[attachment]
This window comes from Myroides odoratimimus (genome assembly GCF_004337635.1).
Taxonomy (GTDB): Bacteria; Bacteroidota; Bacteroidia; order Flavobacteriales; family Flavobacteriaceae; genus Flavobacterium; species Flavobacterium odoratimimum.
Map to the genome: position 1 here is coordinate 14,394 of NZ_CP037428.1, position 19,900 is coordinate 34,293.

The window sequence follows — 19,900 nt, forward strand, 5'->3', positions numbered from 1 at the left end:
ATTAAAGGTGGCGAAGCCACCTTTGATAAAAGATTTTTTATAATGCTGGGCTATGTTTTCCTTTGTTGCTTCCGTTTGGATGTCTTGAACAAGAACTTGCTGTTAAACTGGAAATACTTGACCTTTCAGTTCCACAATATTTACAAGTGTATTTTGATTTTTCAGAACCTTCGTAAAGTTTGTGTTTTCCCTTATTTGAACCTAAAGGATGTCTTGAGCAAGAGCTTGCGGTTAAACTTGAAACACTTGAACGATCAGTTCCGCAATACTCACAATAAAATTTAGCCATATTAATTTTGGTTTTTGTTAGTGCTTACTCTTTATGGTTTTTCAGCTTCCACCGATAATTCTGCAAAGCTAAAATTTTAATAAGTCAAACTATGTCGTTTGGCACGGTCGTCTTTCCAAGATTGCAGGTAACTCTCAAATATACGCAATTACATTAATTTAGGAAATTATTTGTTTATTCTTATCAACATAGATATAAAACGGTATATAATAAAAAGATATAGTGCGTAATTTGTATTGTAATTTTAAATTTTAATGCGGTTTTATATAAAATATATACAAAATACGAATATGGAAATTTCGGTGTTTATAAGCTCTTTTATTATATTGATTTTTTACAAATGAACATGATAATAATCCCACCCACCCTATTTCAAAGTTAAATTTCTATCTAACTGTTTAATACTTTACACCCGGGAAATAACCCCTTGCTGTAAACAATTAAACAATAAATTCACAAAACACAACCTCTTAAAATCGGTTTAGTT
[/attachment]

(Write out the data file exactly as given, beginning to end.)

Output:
This window comes from Myroides odoratimimus (genome assembly GCF_004337635.1).
Taxonomy (GTDB): Bacteria; Bacteroidota; Bacteroidia; order Flavobacteriales; family Flavobacteriaceae; genus Flavobacterium; species Flavobacterium odoratimimum.
Map to the genome: position 1 here is coordinate 14,394 of NZ_CP037428.1, position 19,900 is coordinate 34,293.

The window sequence follows — 19,900 nt, forward strand, 5'->3', positions numbered from 1 at the left end:
ATTAAAGGTGGCGAAGCCACCTTTGATAAAAGATTTTTTATAATGCTGGGCTATGTTTTCCTTTGTTGCTTCCGTTTGGATGTCTTGAACAAGAACTTGCTGTTAAACTGGAAATACTTGACCTTTCAGTTCCACAATATTTACAAGTGTATTTTGATTTTTCAGAACCTTCGTAAAGTTTGTGTTTTCCCTTATTTGAACCTAAAGGATGTCTTGAGCAAGAGCTTGCGGTTAAACTTGAAACACTTGAACGATCAGTTCCGCAATACTCACAATAAAATTTAGCCATATTAATTTTGGTTTTTGTTAGTGCTTACTCTTTATGGTTTTTCAGCTTCCACCGATAATTCTGCAAAGCTAAAATTTTAATAAGTCAAACTATGTCGTTTGGCACGGTCGTCTTTCCAAGATTGCAGGTAACTCTCAAATATACGCAATTACATTAATTTAGGAAATTATTTGTTTATTCTTATCAACATAGATATAAAACGGTATATAATAAAAAGATATAGTGCGTAATTTGTATTGTAATTTTAAATTTTAATGCGGTTTTATATAAAATATATACAAAATACGAATATGGAAATTTCGGTGTTTATAAGCTCTTTTATTATATTGATTTTTTACAAATGAACATGATAATAATCCCACCCACCCTATTTCAAAGTTAAATTTCTATCTAACTGTTTAATACTTTACACCCGGGAAATAACCCCTTGCTGTAAACAATTAAACAATAAATTCACAAAACACAACCTCTTAAAATCGGTTTAGTT